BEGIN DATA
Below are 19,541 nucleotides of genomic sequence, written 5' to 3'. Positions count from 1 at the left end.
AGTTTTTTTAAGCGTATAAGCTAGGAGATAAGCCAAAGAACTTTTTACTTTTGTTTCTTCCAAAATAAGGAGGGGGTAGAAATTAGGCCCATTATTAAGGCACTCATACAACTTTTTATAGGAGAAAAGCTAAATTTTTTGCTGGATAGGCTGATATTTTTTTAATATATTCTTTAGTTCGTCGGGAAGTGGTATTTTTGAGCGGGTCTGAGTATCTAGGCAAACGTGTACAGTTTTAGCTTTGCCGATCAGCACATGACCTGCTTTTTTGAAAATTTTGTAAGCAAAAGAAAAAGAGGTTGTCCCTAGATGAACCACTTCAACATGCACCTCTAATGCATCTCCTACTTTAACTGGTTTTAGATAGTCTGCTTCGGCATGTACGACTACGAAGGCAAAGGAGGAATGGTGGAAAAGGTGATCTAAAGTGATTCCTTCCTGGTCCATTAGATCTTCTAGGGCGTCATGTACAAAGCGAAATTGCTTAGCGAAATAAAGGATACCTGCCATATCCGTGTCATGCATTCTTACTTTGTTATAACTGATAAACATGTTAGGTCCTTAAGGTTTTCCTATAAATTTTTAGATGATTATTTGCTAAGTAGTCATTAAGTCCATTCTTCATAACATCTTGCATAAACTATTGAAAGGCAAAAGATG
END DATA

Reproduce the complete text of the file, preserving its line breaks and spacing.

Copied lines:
Below are 19,541 nucleotides of genomic sequence, written 5' to 3'. Positions count from 1 at the left end.
AGTTTTTTTAAGCGTATAAGCTAGGAGATAAGCCAAAGAACTTTTTACTTTTGTTTCTTCCAAAATAAGGAGGGGGTAGAAATTAGGCCCATTATTAAGGCACTCATACAACTTTTTATAGGAGAAAAGCTAAATTTTTTGCTGGATAGGCTGATATTTTTTTAATATATTCTTTAGTTCGTCGGGAAGTGGTATTTTTGAGCGGGTCTGAGTATCTAGGCAAACGTGTACAGTTTTAGCTTTGCCGATCAGCACATGACCTGCTTTTTTGAAAATTTTGTAAGCAAAAGAAAAAGAGGTTGTCCCTAGATGAACCACTTCAACATGCACCTCTAATGCATCTCCTACTTTAACTGGTTTTAGATAGTCTGCTTCGGCATGTACGACTACGAAGGCAAAGGAGGAATGGTGGAAAAGGTGATCTAAAGTGATTCCTTCCTGGTCCATTAGATCTTCTAGGGCGTCATGTACAAAGCGAAATTGCTTAGCGAAATAAAGGATACCTGCCATATCCGTGTCATGCATTCTTACTTTGTTATAACTGATAAACATGTTAGGTCCTTAAGGTTTTCCTATAAATTTTTAGATGATTATTTGCTAAGTAGTCATTAAGTCCATTCTTCATAACATCTTGCATAAACTATTGAAAGGCAAAAGATG